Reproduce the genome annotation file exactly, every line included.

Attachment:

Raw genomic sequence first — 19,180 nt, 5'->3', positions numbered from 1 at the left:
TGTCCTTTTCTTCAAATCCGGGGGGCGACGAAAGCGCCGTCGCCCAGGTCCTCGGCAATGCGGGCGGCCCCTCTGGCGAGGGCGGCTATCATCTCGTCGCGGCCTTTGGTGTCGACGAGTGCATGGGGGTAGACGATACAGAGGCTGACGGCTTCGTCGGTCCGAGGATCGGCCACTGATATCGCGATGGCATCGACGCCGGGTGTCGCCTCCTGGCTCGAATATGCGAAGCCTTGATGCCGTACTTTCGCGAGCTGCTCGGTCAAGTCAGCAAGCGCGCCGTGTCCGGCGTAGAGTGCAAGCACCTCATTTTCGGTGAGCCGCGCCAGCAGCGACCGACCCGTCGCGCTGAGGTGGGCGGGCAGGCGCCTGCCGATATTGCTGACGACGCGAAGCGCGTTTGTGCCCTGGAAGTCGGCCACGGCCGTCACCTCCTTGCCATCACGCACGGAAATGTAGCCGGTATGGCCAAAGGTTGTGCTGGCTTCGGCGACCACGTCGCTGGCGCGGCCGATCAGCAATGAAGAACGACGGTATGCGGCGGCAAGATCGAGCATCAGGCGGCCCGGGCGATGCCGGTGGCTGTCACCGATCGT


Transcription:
Raw genomic sequence first — 19,180 nt, 5'->3', positions numbered from 1 at the left:
TGTCCTTTTCTTCAAATCCGGGGGGCGACGAAAGCGCCGTCGCCCAGGTCCTCGGCAATGCGGGCGGCCCCTCTGGCGAGGGCGGCTATCATCTCGTCGCGGCCTTTGGTGTCGACGAGTGCATGGGGGTAGACGATACAGAGGCTGACGGCTTCGTCGGTCCGAGGATCGGCCACTGATATCGCGATGGCATCGACGCCGGGTGTCGCCTCCTGGCTCGAATATGCGAAGCCTTGATGCCGTACTTTCGCGAGCTGCTCGGTCAAGTCAGCAAGCGCGCCGTGTCCGGCGTAGAGTGCAAGCACCTCATTTTCGGTGAGCCGCGCCAGCAGCGACCGACCCGTCGCGCTGAGGTGGGCGGGCAGGCGCCTGCCGATATTGCTGACGACGCGAAGCGCGTTTGTGCCCTGGAAGTCGGCCACGGCCGTCACCTCCTTGCCATCACGCACGGAAATGTAGCCGGTATGGCCAAAGGTTGTGCTGGCTTCGGCGACCACGTCGCTGGCGCGGCCGATCAGCAATGAAGAACGACGGTATGCGGCGGCAAGATCGAGCATCAGGCGGCCCGGGCGATGCCGGTGGCTGTCACCGATCGT